News and Tribune

August 7, 2013

Projected enrollment increase at Greater Clark good, presents challenges



After more than half a decade of enrollment decreases, Greater Clark County Schools announced an expected increase of 100 students for the new school year.

At Tuesday night’s board of trustees meeting, superintendent Andrew Melin said preliminary numbers indicate more students are in the district’s schools.

“Frankly board, our enrollment at this point is up. The past six years, we’ve had enrollment declines of over 100 students a year,” Melin said. “At this point in time, we’re going to be up we think at least 100 students. There’s been a big change we’re pretty proud of moving forward.”

While the increase in the student population brings in more money for the district, it also caused a couple of hiccups in the first week of school.

Amy Schellenberg, executive director for educational services, said the district’s initial purchase of 8,000 Chromebooks — computers for the district’s one-to-one initiative — included extra machines needed in case some were sent in for repairs.

But with a student population topping off at 8,022 in grades three through 12, she came to the board with a request to purchase another 430 machines.

She said the vendor they used to purchase the first round of computers, DDI Leasing, had a wait time of several weeks on any Chromebooks because of hardware issues. The district spent about $3 million with DDI Leasing.

Instead, they chose to purchase the computers from another company, Promevo, at a cost of $119,970.

The board passed the motion unanimously.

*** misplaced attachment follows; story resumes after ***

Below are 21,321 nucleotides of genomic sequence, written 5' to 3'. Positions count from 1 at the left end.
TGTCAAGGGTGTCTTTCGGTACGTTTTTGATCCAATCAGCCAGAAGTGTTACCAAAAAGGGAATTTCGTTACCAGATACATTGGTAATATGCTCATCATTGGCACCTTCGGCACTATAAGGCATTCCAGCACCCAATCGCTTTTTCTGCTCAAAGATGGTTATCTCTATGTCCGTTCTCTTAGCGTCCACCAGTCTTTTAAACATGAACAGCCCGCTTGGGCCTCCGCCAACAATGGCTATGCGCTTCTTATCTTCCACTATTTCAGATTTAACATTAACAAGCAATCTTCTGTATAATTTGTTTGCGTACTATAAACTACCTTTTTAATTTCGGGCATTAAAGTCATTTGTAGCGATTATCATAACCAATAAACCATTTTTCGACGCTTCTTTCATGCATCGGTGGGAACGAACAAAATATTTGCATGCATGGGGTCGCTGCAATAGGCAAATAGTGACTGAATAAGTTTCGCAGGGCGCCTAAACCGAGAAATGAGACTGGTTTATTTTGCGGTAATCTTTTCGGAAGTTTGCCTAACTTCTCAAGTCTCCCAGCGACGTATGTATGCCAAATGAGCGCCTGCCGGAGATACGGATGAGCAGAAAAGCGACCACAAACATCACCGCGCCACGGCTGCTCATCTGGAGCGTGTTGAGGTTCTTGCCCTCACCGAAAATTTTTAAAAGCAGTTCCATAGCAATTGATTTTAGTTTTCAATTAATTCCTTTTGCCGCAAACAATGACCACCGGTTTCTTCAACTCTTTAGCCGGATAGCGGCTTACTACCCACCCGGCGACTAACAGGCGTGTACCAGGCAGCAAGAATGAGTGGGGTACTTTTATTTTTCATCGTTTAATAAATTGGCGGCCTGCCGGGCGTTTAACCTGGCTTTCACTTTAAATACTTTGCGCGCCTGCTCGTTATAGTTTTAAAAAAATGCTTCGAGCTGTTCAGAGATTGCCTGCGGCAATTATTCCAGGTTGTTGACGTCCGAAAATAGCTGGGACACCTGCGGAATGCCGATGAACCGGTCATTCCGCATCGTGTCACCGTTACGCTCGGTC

But Melin also said the increased student population may have caused some traffic headaches at schools for parents who pick up or drop off their students. He said each building is working to resolve those issues.



The board also passed two new policies to curb the use of unpaid days off from employees.

Sandra Lewis, general council, said last school year, the number of unpaid days taken throughout the district, including all employee groups, was more than 610 days.

She said as the board worked on the policy for the past year, concerns about excluding unpaid medical leave, family medical leave act and other absences were raised by employee unions.

After working with transportation, teacher, para-educator, cafeteria and other employee unions, she said the policy is a “kinder, gentler version” than originally planned.

But she said it still addresses concerns of making sure the needs of students are met by every employee.

“We believe that first and foremost the change in policy will help in encouraging the staff in total, not just teachers, that kids are first and they are of primary importance,” Lewis said.

Tony Hall, board member, said he’s concerned the policy could hurt employees who aren’t abusing their right for unpaid days off.

“In my mind, I don’t think our teachers need a policy to say that kids come first,” Hall said. “I believe all of our teachers in Greater Clark are saying that kids are coming first. It’s a shame we have to have a policy because we’re dealing with five percent of our whole staff.”

The board passed the policies 5-0 with the abstention of Hall.